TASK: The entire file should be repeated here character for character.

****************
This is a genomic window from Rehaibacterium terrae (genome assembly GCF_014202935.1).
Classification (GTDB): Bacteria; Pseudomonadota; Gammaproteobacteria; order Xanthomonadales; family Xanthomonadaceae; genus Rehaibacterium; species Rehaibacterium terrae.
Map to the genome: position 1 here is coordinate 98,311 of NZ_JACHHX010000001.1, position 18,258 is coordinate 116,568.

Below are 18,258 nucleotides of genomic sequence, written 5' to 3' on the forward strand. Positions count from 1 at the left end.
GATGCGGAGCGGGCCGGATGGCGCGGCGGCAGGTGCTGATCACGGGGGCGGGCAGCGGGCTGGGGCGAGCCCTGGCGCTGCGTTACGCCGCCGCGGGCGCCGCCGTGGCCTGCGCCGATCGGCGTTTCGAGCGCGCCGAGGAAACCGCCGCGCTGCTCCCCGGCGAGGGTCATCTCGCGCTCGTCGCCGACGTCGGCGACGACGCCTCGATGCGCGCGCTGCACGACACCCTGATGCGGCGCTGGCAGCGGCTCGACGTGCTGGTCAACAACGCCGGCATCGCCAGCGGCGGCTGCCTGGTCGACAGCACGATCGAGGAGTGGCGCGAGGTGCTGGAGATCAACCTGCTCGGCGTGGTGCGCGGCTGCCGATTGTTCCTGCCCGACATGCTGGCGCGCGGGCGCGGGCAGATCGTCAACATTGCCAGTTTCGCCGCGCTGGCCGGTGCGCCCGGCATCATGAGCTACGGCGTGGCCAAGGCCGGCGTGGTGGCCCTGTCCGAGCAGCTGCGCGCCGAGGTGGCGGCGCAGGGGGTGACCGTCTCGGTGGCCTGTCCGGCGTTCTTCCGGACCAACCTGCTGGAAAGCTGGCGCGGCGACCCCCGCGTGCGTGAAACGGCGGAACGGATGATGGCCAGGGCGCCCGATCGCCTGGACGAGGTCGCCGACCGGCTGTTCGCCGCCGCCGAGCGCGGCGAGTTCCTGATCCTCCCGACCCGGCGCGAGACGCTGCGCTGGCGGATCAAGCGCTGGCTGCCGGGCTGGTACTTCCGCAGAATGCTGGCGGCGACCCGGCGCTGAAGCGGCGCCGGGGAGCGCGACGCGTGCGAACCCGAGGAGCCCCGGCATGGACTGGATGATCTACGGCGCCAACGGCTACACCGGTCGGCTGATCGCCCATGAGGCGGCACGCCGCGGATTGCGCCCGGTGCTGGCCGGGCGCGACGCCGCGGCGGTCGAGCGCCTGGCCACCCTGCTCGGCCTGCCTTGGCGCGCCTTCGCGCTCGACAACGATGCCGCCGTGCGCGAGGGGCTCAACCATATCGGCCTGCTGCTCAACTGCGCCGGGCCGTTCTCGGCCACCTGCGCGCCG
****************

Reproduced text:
This is a genomic window from Rehaibacterium terrae (genome assembly GCF_014202935.1).
Classification (GTDB): Bacteria; Pseudomonadota; Gammaproteobacteria; order Xanthomonadales; family Xanthomonadaceae; genus Rehaibacterium; species Rehaibacterium terrae.
Map to the genome: position 1 here is coordinate 98,311 of NZ_JACHHX010000001.1, position 18,258 is coordinate 116,568.

Below are 18,258 nucleotides of genomic sequence, written 5' to 3' on the forward strand. Positions count from 1 at the left end.
GATGCGGAGCGGGCCGGATGGCGCGGCGGCAGGTGCTGATCACGGGGGCGGGCAGCGGGCTGGGGCGAGCCCTGGCGCTGCGTTACGCCGCCGCGGGCGCCGCCGTGGCCTGCGCCGATCGGCGTTTCGAGCGCGCCGAGGAAACCGCCGCGCTGCTCCCCGGCGAGGGTCATCTCGCGCTCGTCGCCGACGTCGGCGACGACGCCTCGATGCGCGCGCTGCACGACACCCTGATGCGGCGCTGGCAGCGGCTCGACGTGCTGGTCAACAACGCCGGCATCGCCAGCGGCGGCTGCCTGGTCGACAGCACGATCGAGGAGTGGCGCGAGGTGCTGGAGATCAACCTGCTCGGCGTGGTGCGCGGCTGCCGATTGTTCCTGCCCGACATGCTGGCGCGCGGGCGCGGGCAGATCGTCAACATTGCCAGTTTCGCCGCGCTGGCCGGTGCGCCCGGCATCATGAGCTACGGCGTGGCCAAGGCCGGCGTGGTGGCCCTGTCCGAGCAGCTGCGCGCCGAGGTGGCGGCGCAGGGGGTGACCGTCTCGGTGGCCTGTCCGGCGTTCTTCCGGACCAACCTGCTGGAAAGCTGGCGCGGCGACCCCCGCGTGCGTGAAACGGCGGAACGGATGATGGCCAGGGCGCCCGATCGCCTGGACGAGGTCGCCGACCGGCTGTTCGCCGCCGCCGAGCGCGGCGAGTTCCTGATCCTCCCGACCCGGCGCGAGACGCTGCGCTGGCGGATCAAGCGCTGGCTGCCGGGCTGGTACTTCCGCAGAATGCTGGCGGCGACCCGGCGCTGAAGCGGCGCCGGGGAGCGCGACGCGTGCGAACCCGAGGAGCCCCGGCATGGACTGGATGATCTACGGCGCCAACGGCTACACCGGTCGGCTGATCGCCCATGAGGCGGCACGCCGCGGATTGCGCCCGGTGCTGGCCGGGCGCGACGCCGCGGCGGTCGAGCGCCTGGCCACCCTGCTCGGCCTGCCTTGGCGCGCCTTCGCGCTCGACAACGATGCCGCCGTGCGCGAGGGGCTCAACCATATCGGCCTGCTGCTCAACTGCGCCGGGCCGTTCTCGGCCACCTGCGCGCCG